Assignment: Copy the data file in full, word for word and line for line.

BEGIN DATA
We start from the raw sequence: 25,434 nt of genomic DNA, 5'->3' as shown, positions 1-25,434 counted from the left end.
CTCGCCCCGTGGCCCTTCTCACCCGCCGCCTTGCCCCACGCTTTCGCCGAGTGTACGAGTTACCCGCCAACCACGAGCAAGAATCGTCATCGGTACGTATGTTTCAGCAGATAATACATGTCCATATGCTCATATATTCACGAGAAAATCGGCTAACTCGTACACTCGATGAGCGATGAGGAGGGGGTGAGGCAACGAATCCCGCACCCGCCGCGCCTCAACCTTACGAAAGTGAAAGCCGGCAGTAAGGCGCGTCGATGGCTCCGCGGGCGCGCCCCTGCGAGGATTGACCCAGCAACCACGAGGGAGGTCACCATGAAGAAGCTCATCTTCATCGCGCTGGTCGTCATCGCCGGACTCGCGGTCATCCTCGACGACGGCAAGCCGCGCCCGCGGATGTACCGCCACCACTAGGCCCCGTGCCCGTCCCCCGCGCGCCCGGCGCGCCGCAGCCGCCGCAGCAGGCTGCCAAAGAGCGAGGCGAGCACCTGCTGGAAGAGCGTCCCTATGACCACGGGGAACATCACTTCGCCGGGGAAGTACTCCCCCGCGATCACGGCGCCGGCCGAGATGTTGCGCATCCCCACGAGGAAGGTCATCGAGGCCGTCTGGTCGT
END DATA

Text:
We start from the raw sequence: 25,434 nt of genomic DNA, 5'->3' as shown, positions 1-25,434 counted from the left end.
CTCGCCCCGTGGCCCTTCTCACCCGCCGCCTTGCCCCACGCTTTCGCCGAGTGTACGAGTTACCCGCCAACCACGAGCAAGAATCGTCATCGGTACGTATGTTTCAGCAGATAATACATGTCCATATGCTCATATATTCACGAGAAAATCGGCTAACTCGTACACTCGATGAGCGATGAGGAGGGGGTGAGGCAACGAATCCCGCACCCGCCGCGCCTCAACCTTACGAAAGTGAAAGCCGGCAGTAAGGCGCGTCGATGGCTCCGCGGGCGCGCCCCTGCGAGGATTGACCCAGCAACCACGAGGGAGGTCACCATGAAGAAGCTCATCTTCATCGCGCTGGTCGTCATCGCCGGACTCGCGGTCATCCTCGACGACGGCAAGCCGCGCCCGCGGATGTACCGCCACCACTAGGCCCCGTGCCCGTCCCCCGCGCGCCCGGCGCGCCGCAGCCGCCGCAGCAGGCTGCCAAAGAGCGAGGCGAGCACCTGCTGGAAGAGCGTCCCTATGACCACGGGGAACATCACTTCGCCGGGGAAGTACTCCCCCGCGATCACGGCGCCGGCCGAGATGTTGCGCATCCCCACGAGGAAGGTCATCGAGGCCGTCTGGTCGT